An object of the present invention is to provide an improved hot-box signalling device of relatively simple form. A further object of the invention is to provide a system for detecting a signal produced by a signalling device of this or other form.

According to a first aspect of the invention there is provided a hot-box signalling device responsive to an over-heated bearing in a vehicle. The device comprises means defining a closed compartment containing a fluid and pressure-sensitive means communicating with said compartment. The compartment is arranged in thermal communication with the bearing so that increases in the temperature of the bearing cause increases in the pressure exerted by the fluid. The pressure-sensitive means is adapted to produce a signal when the pressure exerted by the fluid exceeds a predetermined threshold representing an over-temperature condition in the bearing.

The pressure-sensitive means may take various forms. In one case, a radio transmitter actuated by a pressure-responsive diaphragm or other actuator may be employed to transmit a signal to a radio receiver, say, in the cab or caboose of a train. Preferably, however, the pressure-sensitive means comprise a plug normally closing an opening in the compartment, and a marker material, the plug and marker material being arranged to be expelled when the pressure in the compartment reaches the predetermined threshold pressure. The device will then be arranged on the vehicle so that the marker material is expelled onto the ground over which the vehicle is passing. According to a further embodiment of the invention, means may be provided to compensate for changes in ambient temperature so as to avoid a false signal caused by high ambient temperatures.

According to a second aspect of the invention, there is provided a system for detecting a signal produced by a vehicle-mounted signalling device of the type adapted to expel a marker material in response to an abnormal condition sensed by the device. The system may include a first detector adapted to be mounted at a forward position on the vehicle in front of all the signalling devices carried by the vehicle, a second detector adapted to be mounted at a rear position on the vehicle behind all of these said signalling devices, and comparator means to which the detectors are connected. Each of the detectors is adapted to detect and respond to the presence of the marker material expelled by one of the signalling devices, and thereupon to produce a signal. The comparator means are adapted to produce an output signal only when an input signal is received from the second detector without being preceeded by a corresponding input signal from the first detector.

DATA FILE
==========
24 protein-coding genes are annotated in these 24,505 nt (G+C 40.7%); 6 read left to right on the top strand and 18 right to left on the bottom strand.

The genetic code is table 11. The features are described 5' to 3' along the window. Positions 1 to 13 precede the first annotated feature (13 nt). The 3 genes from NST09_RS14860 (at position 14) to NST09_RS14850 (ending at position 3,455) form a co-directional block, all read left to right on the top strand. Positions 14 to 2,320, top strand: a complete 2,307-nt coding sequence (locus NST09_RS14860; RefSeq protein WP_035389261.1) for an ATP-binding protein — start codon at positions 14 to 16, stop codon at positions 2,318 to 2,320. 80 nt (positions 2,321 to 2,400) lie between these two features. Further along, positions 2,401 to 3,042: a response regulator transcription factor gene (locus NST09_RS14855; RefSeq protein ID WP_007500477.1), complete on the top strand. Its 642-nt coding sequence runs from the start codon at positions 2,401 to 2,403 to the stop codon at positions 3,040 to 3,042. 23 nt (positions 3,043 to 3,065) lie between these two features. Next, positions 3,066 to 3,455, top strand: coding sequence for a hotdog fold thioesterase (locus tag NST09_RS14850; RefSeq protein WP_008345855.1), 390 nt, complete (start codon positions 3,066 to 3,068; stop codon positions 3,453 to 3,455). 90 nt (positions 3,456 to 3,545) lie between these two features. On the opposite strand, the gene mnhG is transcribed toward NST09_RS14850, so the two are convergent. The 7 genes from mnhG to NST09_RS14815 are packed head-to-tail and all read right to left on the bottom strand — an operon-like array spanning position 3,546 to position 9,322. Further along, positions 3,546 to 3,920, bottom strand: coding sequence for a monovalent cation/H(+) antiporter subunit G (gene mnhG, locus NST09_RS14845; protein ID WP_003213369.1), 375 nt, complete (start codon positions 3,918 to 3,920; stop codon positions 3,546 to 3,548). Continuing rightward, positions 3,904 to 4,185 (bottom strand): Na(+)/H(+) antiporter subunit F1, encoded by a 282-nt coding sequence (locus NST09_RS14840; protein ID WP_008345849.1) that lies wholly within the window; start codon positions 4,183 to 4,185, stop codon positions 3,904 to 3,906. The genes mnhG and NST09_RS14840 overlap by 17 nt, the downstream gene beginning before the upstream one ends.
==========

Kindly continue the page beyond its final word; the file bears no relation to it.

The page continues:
In order that the invention may be more clearly understood, reference will now be made to the accompanying drawings which illustrate a number of preferred embodiments of the invention. In the drawings:

FIG. 1 is a perspective view of a signalling device according to the invention shown mounted on a plain bearing assembly for a rail car;

FIG. 2a is a longitudinal sectional view through a signalling device according to the invention mounted as shown in FIG. 1;

FIG. 2b is a view similar to FIG. 2a showing a modified form of the device;

FIG. 2c is a view similar to FIGS. 2a and 2b showing a signalling device having ambient temperature compensating means;

FIG. 3 is a graph (not to scale) showing a possible relationship between temperature and pressure when a small amount of liquid is used as part of the ambient temperature compensation means in the device of FIG. 2c;

FIG. 4 is a longitudinal sectional view through a signalling device according to a further embodiment of the invention;

FIG. 5 is a diagrammatic illustration of a system for detecting a signal produced by a hot-box signalling device according to a further aspect of the invention; and,

FIG. 6 is a block diagram illustrating a further embodiment of the system shown in FIG. 5.